Minister of State for Petroleum Resources, Chief Timipre Sylva, told the media at the 13th International Conference of the NAEE in Abuja, “The ongoing transformation of the Nigerian National Petroleum Corporation, NNPC into a diversified energy company and the increased focus on domestic gas utilization, were major strategies adopted that would strengthen the oil and gas industry and help cushion the effect of a future crash in crude oil price. The Covid-19 pandemic and progressive decline in crude oil prices in 2020, had made it imperative for Nigeria to aggressively pursue the diversification of its portfolio to non-oil businesses so as to cushion the effect of a future crash in crude oil prices and position the oil and gas industry for growth in a post-Covid world. The government had come to terms with the application of domestic gas as a platform to drive a truly sustainable in-country economic diversification. Our strategy to strengthen the Nigerian oil and gas industry in a post-Covid-19 world is to transform our national oil company into a diversified energy holding company to enable us respond swiftly to the twin challenges of a future crash in crude oil prices and decarbonization, by moving rapidly to becoming an energy holding company with more diverse interests. Consequently, we have strategically focused on our vast natural gas resources, as a critical transition fuel to help battle global warming and function as a bridge between the dominant fossil fuel of today and the renewable energy of tomorrow.”

Peek into the Nigerian healthcare in the pandemic world
Nigeria’s health workers and the existing health system has been critically challenged by the outbreak of the Covid-19 pandemic. The challenge is getting intense as the sector continues to face a shortage of proper hospitals, medical equipment and doctors in rural areas. The government of Nigeria had agreed to spend 15 percent of the overall healthcare segment in 2001. However, the current government has just spent 3.9 percent every year in the last three years.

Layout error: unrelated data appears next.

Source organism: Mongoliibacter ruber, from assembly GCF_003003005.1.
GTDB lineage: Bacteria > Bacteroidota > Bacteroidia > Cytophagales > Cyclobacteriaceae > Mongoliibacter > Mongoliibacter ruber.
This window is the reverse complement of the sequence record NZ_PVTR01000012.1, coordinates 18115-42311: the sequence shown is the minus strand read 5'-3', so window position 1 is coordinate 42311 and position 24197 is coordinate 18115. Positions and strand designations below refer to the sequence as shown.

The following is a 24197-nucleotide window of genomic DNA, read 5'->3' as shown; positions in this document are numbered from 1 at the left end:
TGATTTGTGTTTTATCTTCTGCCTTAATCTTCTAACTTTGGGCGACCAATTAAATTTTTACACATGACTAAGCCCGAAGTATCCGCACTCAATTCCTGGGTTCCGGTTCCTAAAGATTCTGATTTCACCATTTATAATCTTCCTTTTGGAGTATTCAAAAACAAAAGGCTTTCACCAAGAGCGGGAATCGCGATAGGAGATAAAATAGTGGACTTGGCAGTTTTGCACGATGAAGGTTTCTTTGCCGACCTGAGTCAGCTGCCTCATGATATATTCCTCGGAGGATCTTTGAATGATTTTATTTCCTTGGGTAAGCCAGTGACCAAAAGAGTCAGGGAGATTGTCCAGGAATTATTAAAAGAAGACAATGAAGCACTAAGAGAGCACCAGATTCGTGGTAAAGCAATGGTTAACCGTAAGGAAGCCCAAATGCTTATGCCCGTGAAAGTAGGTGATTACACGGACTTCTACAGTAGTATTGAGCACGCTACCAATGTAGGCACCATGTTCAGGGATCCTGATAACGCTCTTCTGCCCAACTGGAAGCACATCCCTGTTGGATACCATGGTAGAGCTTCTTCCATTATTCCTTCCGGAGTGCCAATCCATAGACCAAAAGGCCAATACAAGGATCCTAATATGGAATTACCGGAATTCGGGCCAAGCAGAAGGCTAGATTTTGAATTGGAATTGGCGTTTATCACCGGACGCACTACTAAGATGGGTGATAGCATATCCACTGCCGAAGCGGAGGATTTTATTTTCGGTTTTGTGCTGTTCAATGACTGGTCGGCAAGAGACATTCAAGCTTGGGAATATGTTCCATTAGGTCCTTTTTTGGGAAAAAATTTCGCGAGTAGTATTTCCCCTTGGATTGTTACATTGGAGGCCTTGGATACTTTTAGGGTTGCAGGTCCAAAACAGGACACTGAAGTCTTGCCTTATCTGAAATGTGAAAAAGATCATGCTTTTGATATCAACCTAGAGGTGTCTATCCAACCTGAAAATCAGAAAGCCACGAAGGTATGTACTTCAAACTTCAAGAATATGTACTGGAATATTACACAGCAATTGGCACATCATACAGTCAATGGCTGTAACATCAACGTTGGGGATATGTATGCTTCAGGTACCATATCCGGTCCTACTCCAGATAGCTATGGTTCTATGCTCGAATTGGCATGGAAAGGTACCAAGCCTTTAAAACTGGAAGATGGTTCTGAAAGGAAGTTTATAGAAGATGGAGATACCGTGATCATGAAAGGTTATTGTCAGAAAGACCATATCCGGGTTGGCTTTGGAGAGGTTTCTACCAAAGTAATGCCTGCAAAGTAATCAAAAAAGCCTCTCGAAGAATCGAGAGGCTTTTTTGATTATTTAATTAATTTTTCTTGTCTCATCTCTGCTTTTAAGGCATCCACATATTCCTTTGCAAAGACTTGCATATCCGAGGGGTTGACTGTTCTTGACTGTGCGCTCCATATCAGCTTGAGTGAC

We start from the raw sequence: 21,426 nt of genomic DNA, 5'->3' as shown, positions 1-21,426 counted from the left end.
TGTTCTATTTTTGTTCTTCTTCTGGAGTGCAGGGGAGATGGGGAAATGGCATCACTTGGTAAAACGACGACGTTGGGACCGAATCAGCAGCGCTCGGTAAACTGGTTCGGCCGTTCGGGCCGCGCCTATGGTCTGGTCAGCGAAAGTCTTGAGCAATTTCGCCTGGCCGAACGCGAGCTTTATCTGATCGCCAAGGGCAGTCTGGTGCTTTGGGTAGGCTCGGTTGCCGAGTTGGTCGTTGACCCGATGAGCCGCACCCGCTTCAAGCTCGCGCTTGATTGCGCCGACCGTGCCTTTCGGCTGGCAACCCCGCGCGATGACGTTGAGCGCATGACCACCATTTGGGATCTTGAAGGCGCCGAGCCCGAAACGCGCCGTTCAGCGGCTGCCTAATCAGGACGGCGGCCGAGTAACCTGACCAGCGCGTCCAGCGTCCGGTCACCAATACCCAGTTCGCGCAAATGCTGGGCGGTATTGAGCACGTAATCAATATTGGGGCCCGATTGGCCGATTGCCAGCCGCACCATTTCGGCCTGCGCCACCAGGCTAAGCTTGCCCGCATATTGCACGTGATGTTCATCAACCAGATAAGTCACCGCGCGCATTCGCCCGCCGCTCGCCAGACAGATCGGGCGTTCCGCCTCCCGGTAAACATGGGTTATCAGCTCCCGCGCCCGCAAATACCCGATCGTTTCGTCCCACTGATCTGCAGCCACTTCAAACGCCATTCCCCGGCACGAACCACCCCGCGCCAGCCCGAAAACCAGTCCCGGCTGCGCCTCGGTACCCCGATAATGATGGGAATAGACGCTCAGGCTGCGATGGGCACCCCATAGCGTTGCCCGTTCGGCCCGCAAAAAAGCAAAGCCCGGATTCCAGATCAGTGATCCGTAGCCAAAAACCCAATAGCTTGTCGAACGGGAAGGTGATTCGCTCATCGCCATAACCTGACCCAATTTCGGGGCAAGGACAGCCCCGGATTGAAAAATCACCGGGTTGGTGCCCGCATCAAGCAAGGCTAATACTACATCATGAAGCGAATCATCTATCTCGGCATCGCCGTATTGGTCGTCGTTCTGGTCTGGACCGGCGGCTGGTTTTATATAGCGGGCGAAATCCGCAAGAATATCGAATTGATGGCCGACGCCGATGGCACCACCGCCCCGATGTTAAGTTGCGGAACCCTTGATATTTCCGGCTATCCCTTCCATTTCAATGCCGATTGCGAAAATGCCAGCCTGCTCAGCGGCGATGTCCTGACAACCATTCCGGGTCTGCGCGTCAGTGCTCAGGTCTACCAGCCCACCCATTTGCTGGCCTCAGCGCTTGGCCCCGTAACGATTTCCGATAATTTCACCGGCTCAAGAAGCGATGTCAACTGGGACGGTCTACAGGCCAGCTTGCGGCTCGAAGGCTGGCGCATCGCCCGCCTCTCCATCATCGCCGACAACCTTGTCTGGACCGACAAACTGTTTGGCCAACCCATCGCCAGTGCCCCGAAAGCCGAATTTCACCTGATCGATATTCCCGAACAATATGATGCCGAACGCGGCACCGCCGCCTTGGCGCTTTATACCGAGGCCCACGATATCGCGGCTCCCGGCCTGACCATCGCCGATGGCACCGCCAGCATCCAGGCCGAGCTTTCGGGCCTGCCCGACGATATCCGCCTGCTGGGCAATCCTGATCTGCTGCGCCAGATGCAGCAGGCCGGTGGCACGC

The pandemic has changed the outlook of the sector as the government has bolstered its efforts to improve the current situation. Medical tourism in the country is currently shut out. The pandemic continues to take the toll of the current situation because every government which has ruled the country has not been able to fully develop the country’s healthcare properly. The country’s scientists have made several claims of getting an herbal cure for the Covid-19. However, this herbal cure has been validated by the presidential task force on Covid-19 and the National Agency for Food and Drug Administration (NAFDAC) is yet to examine it.

The current situation remains a threat to the Nigerian healthcare segment. The pandemic has turned out to be a game changer for many economies and the Nigerian government must look after the healthcare sector in a serious manner.

The real challenge for Nigeria is the risk of demographic explosion despite its dynamism and the outbreak of the pandemic. The United Nations’ reports indicate that Nigeria’s population could touch the 730 million mark by 2100, which is huge. However, the country’s concern remains over the militancy issues, poverty, outbreak of other serious illnesses such as tuberculosis and HIV, other than Covid-19 coupled with unemployment. The government expects a comeback in 2021 as local and foreign demand recovers from the shock. The global economy is scrambling to rebound from the pandemic. It will be interesting to see how Nigeria’s economy will fare in the coming years. The Nigerian energy sector will strive hard to make a comeback.